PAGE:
The very first Dick Vitale Gala wasn't really a gala.
It was a gathering, 150 or so people crammed into Vitale's home in Lakewood Ranch back in 2005.
He did it as a favor to Nick Valvano, the brother of late N.C. State basketball coach Jim Valvano. Nick was running the V Foundation for Cancer Research. Maybe Dickie V could have a few influential friends over the house, raise awareness, maybe raise a few bucks.
So Dickie V called up some sports movers-and-shakers, guys like Gators basketball coach Billy Donovan and Bucs cornerback Ronde Barber.
"A great night,'' Vitale said.
By the end of it, they had raised a couple hundred thousand dollars.
Since then, the Dick Vitale Gala has grown. Really grown.
Next Friday, Vitale will host the 12th annual gala, which these days is dedicated to raising money for pediatric cancer. For information, go to dickvitaleonline.com.
"Sarasota on that Friday night becomes the sports capital of the USA,'' Vitale said.
No longer held in his living room, Vitale has moved the gala to the Sarasota Ritz-Carlton. This time, 870 people will attend, including a who's who of college basketball and the sports world.
And here's the most impressive number: Vitale hopes the gala can raise more than $3 million.
If Vitale reaches his goal, that means he will have raised more than $21 million to fight pediatric cancer.
"It's an obsession,'' Vitale said. "I'm obsessed with this.''
Vitale, of course, is best known for calling college basketball on ESPN. He's a member of just about every Hall of Fame related to basketball and broadcasting. Not bad for a kid from Passaic, N.J. who considered himself an average player and coach.
"There's no question that working at ESPN is a thrill beyond belief,'' Vitale said. "But I can't tell you what an unbelievable feeling it is to bring a smile to someone's face and to maybe save some lives.''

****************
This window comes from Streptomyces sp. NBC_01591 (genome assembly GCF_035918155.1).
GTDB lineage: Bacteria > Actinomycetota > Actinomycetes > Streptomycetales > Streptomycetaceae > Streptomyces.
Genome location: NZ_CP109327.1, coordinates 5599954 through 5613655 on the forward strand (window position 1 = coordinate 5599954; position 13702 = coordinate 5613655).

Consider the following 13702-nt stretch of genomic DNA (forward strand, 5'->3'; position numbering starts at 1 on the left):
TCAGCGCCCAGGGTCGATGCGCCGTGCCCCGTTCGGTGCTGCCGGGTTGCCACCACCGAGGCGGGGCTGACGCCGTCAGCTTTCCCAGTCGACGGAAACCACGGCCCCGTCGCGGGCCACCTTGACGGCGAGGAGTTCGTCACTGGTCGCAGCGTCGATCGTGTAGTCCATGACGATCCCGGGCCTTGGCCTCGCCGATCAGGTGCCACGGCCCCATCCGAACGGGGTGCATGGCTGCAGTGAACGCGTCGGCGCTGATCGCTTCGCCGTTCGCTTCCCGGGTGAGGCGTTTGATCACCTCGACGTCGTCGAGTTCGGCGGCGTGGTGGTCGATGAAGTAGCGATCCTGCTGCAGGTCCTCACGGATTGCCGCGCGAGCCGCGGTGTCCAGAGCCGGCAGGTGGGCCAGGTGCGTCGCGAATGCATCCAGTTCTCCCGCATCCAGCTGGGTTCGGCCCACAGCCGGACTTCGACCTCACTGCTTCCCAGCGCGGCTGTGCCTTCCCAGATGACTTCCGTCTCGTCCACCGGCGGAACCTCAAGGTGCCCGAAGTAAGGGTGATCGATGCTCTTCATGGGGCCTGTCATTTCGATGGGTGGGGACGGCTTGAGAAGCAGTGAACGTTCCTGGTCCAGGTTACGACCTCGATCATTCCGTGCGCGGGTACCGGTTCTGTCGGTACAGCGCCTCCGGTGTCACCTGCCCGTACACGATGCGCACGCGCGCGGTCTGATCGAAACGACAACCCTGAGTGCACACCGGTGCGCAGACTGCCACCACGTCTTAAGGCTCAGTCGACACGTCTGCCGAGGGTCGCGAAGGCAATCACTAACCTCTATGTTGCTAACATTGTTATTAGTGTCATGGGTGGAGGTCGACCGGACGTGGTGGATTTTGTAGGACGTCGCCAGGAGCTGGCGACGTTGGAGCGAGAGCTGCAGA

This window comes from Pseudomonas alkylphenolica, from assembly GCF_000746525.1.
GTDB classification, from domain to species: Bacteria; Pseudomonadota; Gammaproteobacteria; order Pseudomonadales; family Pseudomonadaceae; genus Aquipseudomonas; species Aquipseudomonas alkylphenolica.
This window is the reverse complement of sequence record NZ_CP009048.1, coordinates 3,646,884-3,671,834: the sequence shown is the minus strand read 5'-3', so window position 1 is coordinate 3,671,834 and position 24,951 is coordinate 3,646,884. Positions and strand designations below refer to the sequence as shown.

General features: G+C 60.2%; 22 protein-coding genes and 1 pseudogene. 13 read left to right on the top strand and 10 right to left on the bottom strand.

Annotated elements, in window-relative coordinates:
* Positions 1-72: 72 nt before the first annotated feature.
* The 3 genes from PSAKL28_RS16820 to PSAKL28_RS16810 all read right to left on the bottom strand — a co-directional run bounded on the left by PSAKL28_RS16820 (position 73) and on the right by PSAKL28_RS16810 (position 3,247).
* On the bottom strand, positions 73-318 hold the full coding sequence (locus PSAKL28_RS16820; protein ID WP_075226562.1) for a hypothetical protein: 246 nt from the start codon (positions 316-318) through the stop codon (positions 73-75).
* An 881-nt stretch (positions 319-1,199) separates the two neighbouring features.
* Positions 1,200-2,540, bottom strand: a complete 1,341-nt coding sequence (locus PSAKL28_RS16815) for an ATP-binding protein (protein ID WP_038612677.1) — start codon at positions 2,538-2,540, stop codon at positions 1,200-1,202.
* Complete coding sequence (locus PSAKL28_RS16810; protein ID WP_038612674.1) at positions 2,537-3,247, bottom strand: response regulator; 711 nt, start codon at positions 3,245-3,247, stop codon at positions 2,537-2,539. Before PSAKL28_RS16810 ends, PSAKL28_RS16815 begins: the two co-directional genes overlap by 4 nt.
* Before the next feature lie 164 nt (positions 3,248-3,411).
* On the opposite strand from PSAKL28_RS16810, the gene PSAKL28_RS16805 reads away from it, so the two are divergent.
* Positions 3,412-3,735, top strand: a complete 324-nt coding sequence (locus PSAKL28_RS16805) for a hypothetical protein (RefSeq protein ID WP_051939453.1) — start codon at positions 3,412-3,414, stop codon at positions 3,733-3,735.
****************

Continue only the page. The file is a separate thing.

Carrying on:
Vitale's passion goes back to that first year and then getting close to the family of Payton Wright, a neighbor of Vitale's who passed away from cancer at the age of 5.
"That was the point when I said I would fight to the very last breath to fight this horrible disease,'' said Vitale, who still gets emotional when recounting the seemingly endless stories of children he knows who have been stricken by cancer.
One such child and his family will be recognized this year. Benji Gilkey of Sarasota was diagnosed with leukemia in January 2015. He passed away in February. He was 9. The V Foundation is naming a grant after Benji.
"This is heart-breaking, but you also admire the courage of these kids,'' Vitale said. "That's what this is all about and this is why people help me fight this cause."
Sports celebrities pay for their own flights and accommodations to attend. Then they donate thousands upon thousands to the cause. Each year, Vitale honors those who are leading the fight.
This year's honorees include Notre Dame football coach Brian Kelly, whose wife is a cancer survivor, ESPN's Chris Berman and West Virginia basketball coach Bob Huggins, who has raised millions for cancer research in his late mother's honor.
The year's event will include a special presentation to the family of ESPN's John Saunders, who passed away last year at the age of 61. Vitale helped raise more than $600,000 and will donate three grants in Saunders' name to study brain cancer, neuroblastoma and bone cancer.
"This one is emotional for me,'' Vitale said.
Saunders emceed all but one of the galas. Vitale choked up remembering the last time he saw Saunders. Every year, the day after the gala, Vitale hosts a post-gala party at his house.
"Last year, John was the last one to leave,'' Vitale said. "He and his wife, Wanda, and his daughters, they all stayed until like 1 in the morning. We just sat there shooting the breeze, talking about family, talking about whatever. It was so special.''
Vitale said his fight will continue. He's already working on next year's event.
"I'll never stop,'' Vitale said. "Never.''
Contact Tom Jones at email@example.com. Follow @tomwjones